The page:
Rose Nekesa walks to collect water from a local well on February 14, 2024. Due to dirty well water and flooded latrines, many families are facing an increase in diseases. Because of the flooding of their own small plot of land, Rose and Elkana can’t plant maize. Before they began planting eucalyptus (which absorbs a lot of water), their land and home used to fill with water.

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The Effects of Climate Change on Families and Casual Laborers in Rural Kenya

Emily Whitney | Kenya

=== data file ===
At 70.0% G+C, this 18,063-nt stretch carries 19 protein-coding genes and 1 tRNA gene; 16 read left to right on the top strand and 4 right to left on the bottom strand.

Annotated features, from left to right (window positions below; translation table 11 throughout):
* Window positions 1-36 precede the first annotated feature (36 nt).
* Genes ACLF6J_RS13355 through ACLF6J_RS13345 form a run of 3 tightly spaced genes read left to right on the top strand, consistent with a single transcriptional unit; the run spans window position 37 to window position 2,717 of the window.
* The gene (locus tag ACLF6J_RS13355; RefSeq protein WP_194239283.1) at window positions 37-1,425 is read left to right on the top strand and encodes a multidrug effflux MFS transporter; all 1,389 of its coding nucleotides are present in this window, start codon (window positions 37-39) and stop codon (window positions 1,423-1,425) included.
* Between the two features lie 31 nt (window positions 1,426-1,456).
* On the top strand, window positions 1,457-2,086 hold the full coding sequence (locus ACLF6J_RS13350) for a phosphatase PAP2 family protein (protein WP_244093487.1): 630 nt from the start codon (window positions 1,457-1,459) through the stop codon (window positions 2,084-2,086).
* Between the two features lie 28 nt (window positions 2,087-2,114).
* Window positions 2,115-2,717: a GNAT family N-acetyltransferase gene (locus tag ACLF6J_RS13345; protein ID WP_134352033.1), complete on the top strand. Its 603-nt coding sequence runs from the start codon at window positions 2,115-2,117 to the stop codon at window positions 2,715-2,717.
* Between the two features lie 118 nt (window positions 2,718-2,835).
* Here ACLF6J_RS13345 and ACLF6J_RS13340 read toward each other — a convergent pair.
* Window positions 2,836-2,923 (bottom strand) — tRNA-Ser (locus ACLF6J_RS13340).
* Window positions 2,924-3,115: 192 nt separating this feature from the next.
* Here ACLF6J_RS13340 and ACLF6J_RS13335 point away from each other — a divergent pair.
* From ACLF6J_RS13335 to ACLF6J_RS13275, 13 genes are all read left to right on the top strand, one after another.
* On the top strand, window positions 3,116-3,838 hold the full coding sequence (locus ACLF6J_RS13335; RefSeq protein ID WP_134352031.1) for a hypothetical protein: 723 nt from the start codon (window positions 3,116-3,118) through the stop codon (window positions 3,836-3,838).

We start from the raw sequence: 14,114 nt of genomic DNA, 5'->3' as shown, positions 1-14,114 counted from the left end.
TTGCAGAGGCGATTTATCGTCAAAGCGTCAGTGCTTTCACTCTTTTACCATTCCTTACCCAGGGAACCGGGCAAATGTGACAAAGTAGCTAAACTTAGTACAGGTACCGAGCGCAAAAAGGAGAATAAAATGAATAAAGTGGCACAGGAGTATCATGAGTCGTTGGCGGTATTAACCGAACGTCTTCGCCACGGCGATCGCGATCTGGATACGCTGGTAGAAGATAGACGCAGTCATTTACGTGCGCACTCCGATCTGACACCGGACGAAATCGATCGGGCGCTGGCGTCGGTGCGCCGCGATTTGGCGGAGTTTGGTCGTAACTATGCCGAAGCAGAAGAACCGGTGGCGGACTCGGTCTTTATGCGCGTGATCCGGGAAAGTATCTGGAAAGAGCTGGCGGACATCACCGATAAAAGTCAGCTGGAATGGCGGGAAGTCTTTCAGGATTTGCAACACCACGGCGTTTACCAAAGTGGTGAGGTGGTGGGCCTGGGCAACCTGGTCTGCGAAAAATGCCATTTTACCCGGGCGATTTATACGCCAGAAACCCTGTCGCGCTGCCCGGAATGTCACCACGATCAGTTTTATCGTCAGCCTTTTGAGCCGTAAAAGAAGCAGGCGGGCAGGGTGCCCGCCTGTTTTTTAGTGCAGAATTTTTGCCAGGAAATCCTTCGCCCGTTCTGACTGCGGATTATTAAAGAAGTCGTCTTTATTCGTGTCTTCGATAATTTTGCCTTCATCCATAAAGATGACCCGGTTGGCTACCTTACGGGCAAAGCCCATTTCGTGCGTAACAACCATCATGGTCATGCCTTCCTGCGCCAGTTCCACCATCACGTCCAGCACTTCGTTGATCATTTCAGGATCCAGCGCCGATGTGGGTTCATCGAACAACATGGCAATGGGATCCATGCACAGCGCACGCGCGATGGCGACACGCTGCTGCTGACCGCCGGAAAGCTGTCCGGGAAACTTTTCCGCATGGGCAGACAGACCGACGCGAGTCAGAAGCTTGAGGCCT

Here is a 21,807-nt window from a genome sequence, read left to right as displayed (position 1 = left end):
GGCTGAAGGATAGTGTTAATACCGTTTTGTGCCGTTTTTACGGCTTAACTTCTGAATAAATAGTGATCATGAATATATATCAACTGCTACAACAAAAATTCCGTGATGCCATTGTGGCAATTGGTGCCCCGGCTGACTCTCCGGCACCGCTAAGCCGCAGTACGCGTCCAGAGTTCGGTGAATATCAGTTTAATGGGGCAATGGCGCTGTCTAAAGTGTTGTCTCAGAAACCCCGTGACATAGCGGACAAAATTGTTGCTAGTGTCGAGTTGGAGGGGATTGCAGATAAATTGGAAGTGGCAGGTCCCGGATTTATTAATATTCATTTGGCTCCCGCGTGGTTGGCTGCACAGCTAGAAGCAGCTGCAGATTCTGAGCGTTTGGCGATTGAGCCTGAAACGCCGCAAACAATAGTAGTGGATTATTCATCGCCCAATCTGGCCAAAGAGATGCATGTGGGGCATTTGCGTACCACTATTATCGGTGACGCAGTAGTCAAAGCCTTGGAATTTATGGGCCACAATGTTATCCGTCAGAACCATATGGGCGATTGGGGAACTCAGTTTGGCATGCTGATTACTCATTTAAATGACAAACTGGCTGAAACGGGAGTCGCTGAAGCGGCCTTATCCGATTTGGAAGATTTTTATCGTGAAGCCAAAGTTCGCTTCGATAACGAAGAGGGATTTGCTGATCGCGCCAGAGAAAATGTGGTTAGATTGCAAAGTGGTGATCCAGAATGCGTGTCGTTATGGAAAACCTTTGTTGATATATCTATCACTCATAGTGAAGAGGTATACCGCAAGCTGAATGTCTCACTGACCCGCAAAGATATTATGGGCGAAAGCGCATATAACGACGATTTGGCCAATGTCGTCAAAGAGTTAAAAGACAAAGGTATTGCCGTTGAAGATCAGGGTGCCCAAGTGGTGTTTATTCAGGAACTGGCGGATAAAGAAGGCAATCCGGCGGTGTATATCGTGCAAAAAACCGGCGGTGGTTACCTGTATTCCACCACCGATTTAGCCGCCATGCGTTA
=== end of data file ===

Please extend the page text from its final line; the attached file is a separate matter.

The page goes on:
Since climate change has brought increased and unpredictable rains to Kenya in the past few years, the planting and harvesting seasons have been disrupted. Vulnerable families are placed at further risk when their crops flood—they don’t have enough food to eat, let alone enough food to sell to make a profit, so they are forced to look for other casual work. But living in Kitale, the “breadbasket of Kenya,” much of the casual labor work is agricultural, so when rain cycles become unpredictable and heavier than usual, casual work opportunities become scarce. Many large scale farms cut casual laborers since their own yields have been smaller, which drives more people into poverty—creating more families whose children cannot attend school and have no access to medical care. Even other nearby countries depend on Kitale's supply of crops, so when there is a lower yield, they also go hungry, making global warming's impact in Kenya into an international problem.

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